The phenomenon of extinction is another important theme in The Last American Dinosaurs. The exhibit details how an asteroid impact combined with several other factors to radically alter the environment worldwide, causing 70% of species to die out (fun fact: ambient temperatures in North America directly after the impact were comparable to the inside of a brick pizza oven). However, the exhibit goes on to make direct comparisons between the K/Pg extinction event and the anthropogenic extinctions of today. Habitat destruction, introduction of invasive species, and climate change caused by burning fossil fuels are instigators of environmental upheaval as powerful as any space rock.

extinction

This moa and dodo remind visitors that extinction isn’t limited to the distant past.

In this way, The Last American Dinosaurs is a warm-up for the key messages of the new fossil hall. The overarching theme of the planned exhibit is that “Earth’s distant past is connected to the present and shapes our future.” It will showcase how living things and their environments are interdependent, and change over time. Crucially, it will also demonstrate how our understanding of how life has changed over time is important for understanding and mitigating our impact on present-day ecosystems. The Last American Dinosaurs is evidently a testing ground for how these ideas will resonate with audiences.

paleoart

Historic models of Agathaumas and Triceratops by Charles Knight and Charles Gilmore.

In designing modern paleontology exhibits, museum workers have tried many approaches to squelch the idea of the dinosaur pageant show and instead convey how the science of paleontology is relevant to our understanding of the world around us. Back in 1995, the American Museum of Natural History tried a cladistic arrangement with a focus on biodiversity. More recently, the Field Museum used the process of evolution to frame the history of life on Earth. While there are certainly overlaps with what has come before, the “modern implications of environmental change over deep time” approach under development at NMNH is fairly novel, and also quite timely. Some of the displays in The Last American Dinosaurs hit pretty close to home, and I’m eager to find out how visitors respond.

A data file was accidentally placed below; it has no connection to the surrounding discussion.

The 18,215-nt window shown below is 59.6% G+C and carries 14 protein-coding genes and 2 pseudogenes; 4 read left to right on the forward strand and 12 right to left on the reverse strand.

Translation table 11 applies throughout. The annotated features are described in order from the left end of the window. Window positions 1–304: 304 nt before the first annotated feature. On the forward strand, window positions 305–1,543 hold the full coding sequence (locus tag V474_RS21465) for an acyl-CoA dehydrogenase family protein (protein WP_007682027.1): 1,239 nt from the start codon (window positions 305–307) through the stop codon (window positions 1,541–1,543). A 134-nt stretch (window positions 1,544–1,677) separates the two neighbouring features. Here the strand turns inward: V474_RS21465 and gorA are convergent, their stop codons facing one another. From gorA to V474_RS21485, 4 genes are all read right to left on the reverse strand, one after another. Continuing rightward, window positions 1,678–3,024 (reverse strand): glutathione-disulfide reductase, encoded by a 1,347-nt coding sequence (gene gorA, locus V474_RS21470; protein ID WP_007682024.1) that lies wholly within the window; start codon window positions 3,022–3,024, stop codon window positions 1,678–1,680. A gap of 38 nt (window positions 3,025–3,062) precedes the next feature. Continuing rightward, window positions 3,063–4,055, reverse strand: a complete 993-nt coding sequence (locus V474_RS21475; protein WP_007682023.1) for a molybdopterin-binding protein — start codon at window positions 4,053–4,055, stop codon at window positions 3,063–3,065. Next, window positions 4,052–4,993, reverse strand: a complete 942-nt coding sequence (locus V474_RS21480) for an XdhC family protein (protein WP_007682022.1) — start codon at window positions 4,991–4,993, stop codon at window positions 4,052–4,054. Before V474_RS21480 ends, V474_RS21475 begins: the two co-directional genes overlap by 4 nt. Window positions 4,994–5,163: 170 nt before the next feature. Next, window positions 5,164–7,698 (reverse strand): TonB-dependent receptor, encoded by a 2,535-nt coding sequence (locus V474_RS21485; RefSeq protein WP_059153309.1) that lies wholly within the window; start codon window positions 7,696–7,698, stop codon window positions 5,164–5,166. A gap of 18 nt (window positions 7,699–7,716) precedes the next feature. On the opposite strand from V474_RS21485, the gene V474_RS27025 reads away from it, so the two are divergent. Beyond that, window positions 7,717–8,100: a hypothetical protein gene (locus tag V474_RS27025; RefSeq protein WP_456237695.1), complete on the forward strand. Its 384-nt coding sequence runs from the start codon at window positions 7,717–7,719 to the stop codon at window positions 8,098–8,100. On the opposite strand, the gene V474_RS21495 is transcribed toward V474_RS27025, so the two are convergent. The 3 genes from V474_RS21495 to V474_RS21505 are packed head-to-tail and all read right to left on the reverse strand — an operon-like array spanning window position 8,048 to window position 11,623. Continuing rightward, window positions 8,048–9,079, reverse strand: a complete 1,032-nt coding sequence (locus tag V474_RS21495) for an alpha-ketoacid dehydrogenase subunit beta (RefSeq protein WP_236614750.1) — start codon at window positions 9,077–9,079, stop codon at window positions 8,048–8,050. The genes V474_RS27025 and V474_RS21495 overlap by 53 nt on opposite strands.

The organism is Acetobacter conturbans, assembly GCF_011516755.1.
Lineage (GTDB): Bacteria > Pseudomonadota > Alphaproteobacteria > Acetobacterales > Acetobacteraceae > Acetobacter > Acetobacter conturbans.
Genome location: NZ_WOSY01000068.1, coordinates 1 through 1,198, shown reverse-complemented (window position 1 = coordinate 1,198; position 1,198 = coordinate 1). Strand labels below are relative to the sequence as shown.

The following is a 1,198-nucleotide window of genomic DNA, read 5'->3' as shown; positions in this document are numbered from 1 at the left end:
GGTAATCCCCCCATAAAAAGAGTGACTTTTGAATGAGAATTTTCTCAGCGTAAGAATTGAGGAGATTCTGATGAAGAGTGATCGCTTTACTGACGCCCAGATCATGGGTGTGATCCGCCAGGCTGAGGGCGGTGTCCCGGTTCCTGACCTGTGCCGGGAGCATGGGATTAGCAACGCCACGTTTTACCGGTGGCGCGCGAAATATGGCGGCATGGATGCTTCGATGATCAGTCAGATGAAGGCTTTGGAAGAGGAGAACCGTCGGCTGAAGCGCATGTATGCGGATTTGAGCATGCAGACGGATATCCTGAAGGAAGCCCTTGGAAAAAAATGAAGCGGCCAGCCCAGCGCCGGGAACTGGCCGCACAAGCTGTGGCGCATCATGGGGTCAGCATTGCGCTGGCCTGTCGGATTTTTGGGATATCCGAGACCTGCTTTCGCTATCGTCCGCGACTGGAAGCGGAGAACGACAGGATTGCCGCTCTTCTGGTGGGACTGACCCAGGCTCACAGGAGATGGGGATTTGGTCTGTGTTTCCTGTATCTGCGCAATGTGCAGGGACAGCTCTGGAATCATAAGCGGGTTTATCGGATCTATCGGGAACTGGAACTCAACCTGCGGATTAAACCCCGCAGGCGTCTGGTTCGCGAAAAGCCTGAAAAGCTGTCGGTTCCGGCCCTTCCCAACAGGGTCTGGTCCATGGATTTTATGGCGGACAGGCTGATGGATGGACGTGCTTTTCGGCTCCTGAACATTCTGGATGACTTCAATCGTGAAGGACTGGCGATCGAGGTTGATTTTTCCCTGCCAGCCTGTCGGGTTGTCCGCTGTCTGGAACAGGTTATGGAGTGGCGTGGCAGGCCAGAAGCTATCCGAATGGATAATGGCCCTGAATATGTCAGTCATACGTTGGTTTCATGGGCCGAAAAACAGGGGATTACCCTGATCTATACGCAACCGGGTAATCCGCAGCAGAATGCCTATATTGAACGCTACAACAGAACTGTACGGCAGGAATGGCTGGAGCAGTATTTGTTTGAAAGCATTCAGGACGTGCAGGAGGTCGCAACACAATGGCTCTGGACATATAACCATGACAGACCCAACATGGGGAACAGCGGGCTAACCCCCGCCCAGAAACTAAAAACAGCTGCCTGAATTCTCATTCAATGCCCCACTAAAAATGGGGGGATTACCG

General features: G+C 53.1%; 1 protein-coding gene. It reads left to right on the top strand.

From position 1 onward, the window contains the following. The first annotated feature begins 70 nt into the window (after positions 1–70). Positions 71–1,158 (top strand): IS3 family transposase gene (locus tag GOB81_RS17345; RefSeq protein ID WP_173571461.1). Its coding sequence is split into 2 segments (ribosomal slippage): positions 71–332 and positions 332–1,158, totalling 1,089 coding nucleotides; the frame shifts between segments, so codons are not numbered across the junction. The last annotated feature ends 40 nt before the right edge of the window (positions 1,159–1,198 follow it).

6 Comments

Filed under dinosaurs, exhibits, fossil mounts, mammals, marginocephalians, museums, NMNH, ornithopods, paleoart, reptiles, reviews, science communication, theropods

6 responses to “The Last American Dinosaurs Has Arrived!

  1. It looks excellent and I’m very jealous that I’ll never get to see it, living in Spain.
    It’s very cool that they had a special preview night just for bloggers and social media users. That’s the first time I’ve heard of a museum doing something like that.

  2. What’s funny about Charles Knight’s sculpture of Triceratops is that nowadays the spines on the back are correct thanks to the new material. Sure, back then they may have been from 2 different animals, but it’s kind of funny how Triceratops ended up with spikes anyway.

    • Ben

      That’s a good point…now if only that spiny Triceratops specimen at HMNS would get published already!

      Knight’s spiny uber-Triceratops model (and painting) is a bit of a mystery. It was initially meant to be “Agathaumas”, which Cope named in 1872. Since it was only based on a pelvis and some vertebrae, Agathaumas is now considered an invalid name, and probably synonymous with Triceratops. But for some reason, a journalist named William Ballou published a popular article with a really elaborate description of the arrangement of spikes on the frill and back, which is what Knight’s reconstruction is based on.

      I’d love to know if Ballou was just spitballing, or if there was actually more “Agathaumas” material that has been lost to history.